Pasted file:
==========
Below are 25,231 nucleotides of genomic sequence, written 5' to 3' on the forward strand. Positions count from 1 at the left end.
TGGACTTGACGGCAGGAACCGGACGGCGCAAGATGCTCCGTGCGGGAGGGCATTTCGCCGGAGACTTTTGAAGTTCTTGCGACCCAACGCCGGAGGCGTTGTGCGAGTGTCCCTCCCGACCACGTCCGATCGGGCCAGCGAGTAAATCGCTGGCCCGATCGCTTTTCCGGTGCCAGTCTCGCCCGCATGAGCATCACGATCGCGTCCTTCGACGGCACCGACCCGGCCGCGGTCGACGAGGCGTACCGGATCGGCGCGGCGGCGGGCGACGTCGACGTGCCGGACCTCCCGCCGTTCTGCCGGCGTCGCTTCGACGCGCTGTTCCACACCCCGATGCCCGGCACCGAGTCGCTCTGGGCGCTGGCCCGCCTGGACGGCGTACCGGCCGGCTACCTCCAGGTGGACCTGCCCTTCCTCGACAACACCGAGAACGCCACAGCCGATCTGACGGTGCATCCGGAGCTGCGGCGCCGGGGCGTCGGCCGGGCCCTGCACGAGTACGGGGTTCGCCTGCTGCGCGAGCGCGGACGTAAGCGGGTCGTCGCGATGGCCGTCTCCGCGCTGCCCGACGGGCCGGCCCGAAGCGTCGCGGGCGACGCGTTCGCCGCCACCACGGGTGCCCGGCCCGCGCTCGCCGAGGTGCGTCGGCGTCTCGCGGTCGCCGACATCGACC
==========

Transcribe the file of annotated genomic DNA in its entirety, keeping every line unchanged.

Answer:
Below are 25,231 nucleotides of genomic sequence, written 5' to 3' on the forward strand. Positions count from 1 at the left end.
TGGACTTGACGGCAGGAACCGGACGGCGCAAGATGCTCCGTGCGGGAGGGCATTTCGCCGGAGACTTTTGAAGTTCTTGCGACCCAACGCCGGAGGCGTTGTGCGAGTGTCCCTCCCGACCACGTCCGATCGGGCCAGCGAGTAAATCGCTGGCCCGATCGCTTTTCCGGTGCCAGTCTCGCCCGCATGAGCATCACGATCGCGTCCTTCGACGGCACCGACCCGGCCGCGGTCGACGAGGCGTACCGGATCGGCGCGGCGGCGGGCGACGTCGACGTGCCGGACCTCCCGCCGTTCTGCCGGCGTCGCTTCGACGCGCTGTTCCACACCCCGATGCCCGGCACCGAGTCGCTCTGGGCGCTGGCCCGCCTGGACGGCGTACCGGCCGGCTACCTCCAGGTGGACCTGCCCTTCCTCGACAACACCGAGAACGCCACAGCCGATCTGACGGTGCATCCGGAGCTGCGGCGCCGGGGCGTCGGCCGGGCCCTGCACGAGTACGGGGTTCGCCTGCTGCGCGAGCGCGGACGTAAGCGGGTCGTCGCGATGGCCGTCTCCGCGCTGCCCGACGGGCCGGCCCGAAGCGTCGCGGGCGACGCGTTCGCCGCCACCACGGGTGCCCGGCCCGCGCTCGCCGAGGTGCGTCGGCGTCTCGCGGTCGCCGACATCGACC